Sleep deprivation is also linked to depression, colds, flus, heart disease, diabetes, stroke, obesity, and kidney disease, just to name a few of the litany of diseases and disorders inextricably connected to the all-too-common affliction.

Roughly one in three people are currently sleep-deprived right now. How many folks are driving their cars in various states of sleep-deprived brain fog on the road at this very moment? Kind of scary when you think of it.

Solution? SLEEP. But how?

Read Also: 7 Ways to Feel Better RIGHT NOW Using Neuroscience
And: Listen to Heart to Read Minds? Science Closer to Saying Yes
Also: Want a Better Memory? Do This One Thing

Above: chamomile flowers look suspiciously similar to the common daisy, an unsurprising observation given they’re related. (Photo courtesy of Pixabay)

Getting sufficient high-quality sleep every night is the byproduct of an optimal lifestyle. And every single facet of life is better for it. Integrate the following substances and strategies into your everyday and don’t be surprised if, over time, nightly struggles turn into soothing slumbers, anxiety and fatigue overpowered by a growing sense of refreshment and rejuvenation.

Chamomile Tea

The white-petalled, yellow-centered member of the daisy family has been used for millennia [5]. If ancient Egyptians weren’t embalming dead pharaohs with its oil, then they were crushing the flowers into a fine powder for everyday cosmetics and wound-healing or drinking it to relieve the common cold. They also turned to the humble Nile-growing flower to alleviate fever, as did Hippocrates, the father of Western medicine, Roman physician Galen and his contemporary, Pliny the Elder. Meanwhile, their Roman peers used the flower as incense and to flavor beverages.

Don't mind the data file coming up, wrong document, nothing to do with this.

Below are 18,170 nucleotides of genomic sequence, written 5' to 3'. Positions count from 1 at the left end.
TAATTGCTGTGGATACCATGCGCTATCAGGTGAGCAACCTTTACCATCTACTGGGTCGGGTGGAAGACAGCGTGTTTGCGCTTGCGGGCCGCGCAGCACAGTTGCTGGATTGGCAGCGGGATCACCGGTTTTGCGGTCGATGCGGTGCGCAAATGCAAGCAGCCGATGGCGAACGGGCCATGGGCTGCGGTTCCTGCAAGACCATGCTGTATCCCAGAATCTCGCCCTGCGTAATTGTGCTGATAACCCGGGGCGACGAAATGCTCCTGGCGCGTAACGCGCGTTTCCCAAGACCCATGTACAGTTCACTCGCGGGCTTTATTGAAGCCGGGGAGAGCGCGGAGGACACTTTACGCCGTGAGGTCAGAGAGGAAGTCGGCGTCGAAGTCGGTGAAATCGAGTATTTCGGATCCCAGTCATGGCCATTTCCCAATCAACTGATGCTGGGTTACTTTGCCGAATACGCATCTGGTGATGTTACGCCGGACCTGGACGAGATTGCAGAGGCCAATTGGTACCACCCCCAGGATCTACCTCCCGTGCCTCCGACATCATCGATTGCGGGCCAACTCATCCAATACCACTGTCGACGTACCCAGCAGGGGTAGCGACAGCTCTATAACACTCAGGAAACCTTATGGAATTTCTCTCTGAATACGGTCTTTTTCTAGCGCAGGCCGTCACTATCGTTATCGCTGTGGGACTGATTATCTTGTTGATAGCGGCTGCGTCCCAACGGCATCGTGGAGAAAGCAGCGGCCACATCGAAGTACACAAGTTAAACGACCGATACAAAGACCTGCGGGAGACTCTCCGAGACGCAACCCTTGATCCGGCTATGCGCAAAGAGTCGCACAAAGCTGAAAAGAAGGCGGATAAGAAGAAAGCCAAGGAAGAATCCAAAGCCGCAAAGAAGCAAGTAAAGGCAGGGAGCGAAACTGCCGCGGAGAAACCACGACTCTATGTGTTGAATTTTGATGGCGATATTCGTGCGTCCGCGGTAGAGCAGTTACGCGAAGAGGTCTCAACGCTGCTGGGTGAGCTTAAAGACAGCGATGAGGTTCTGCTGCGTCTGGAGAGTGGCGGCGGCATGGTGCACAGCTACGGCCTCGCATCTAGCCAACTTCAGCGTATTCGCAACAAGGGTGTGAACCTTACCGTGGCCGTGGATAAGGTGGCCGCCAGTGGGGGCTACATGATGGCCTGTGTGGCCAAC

Medicine, cosmetics, edible flavoring… is there anything chamomile can’t do?

One property relevant to sleep aid among the dozens of alleged benefits attributed to chamomile [6] –including extending life– is the flower’s calming effect. Anecdotes abound the centuries that chamomile winds down racing thoughts, shooing away anxiety and settling the mind for a good night’s sleep.

And research is slowly catching up with the claims, with a growing battery of studies confirming that chamomile does appear to have anti-anxiety properties. More evidence is needed before we can confirm if it’s a sedative, but an anxiolytic? Corroborations multiply. Furthermore, few can argue with the soothing effect of a warm cup of chamomile tea.

I drink a café-au-lait-sized cup of loose leaf Egyptian chamomile one or two hours before bed when I’m feeling stressed or worn out from the day’s events. It produces this relaxing effect that seems to encourage sleep as opposed to inducing it outright.

A few caveats. I wouldn’t recommend drinking it too close to bedtime. The reason why I sip a cuppa at least one hour prior is because the tea is a mild diuretic. I’d rather not have to wake up in the middle of the night to relieve myself if I can help it. Also, a small percentage of people, maybe three, four, or five out of 100 might experience an allergic reaction. However, more research is needed given that at least one study noted that it does not appear to provoke a reaction when ingesting the flower orally. Yet other research claims chamomile may actually reduce allergic reactions [7]. Finally, we have no evidence to confirm if chamomile is safe or unsafe in children and pregnant or nursing women due to a dearth of studies on the subject.

Sufficient production and release of the “happy neurotransmitter” serotonin isn’t just associated with positive mood. It’s also involved in balancing the sleep-wake cycle. Is it any wonder mood and sleep seem so connected?

Above: salmon, a fatty fish full of omega-3 fatty acids and vitamin D. (Photo courtesy of Pixabay)

Here Fishy Fishy

Key neurochemicals play a role in getting to sleep as well as staying asleep. Sufficient production and release of the “happy neurotransmitter” serotonin, for example, isn’t just associated with positive mood. It’s also involved in balancing the sleep-wake cycle. [8, 9].

Is it any wonder mood and sleep seem so connected?

Low levels of serotonin are associated with insomnia as well as a host of mood, cognitive, and attention disorders. Think anxiety, autism spectrum disorder, ADHD, schizophrenia, bipolar disorder, and depression.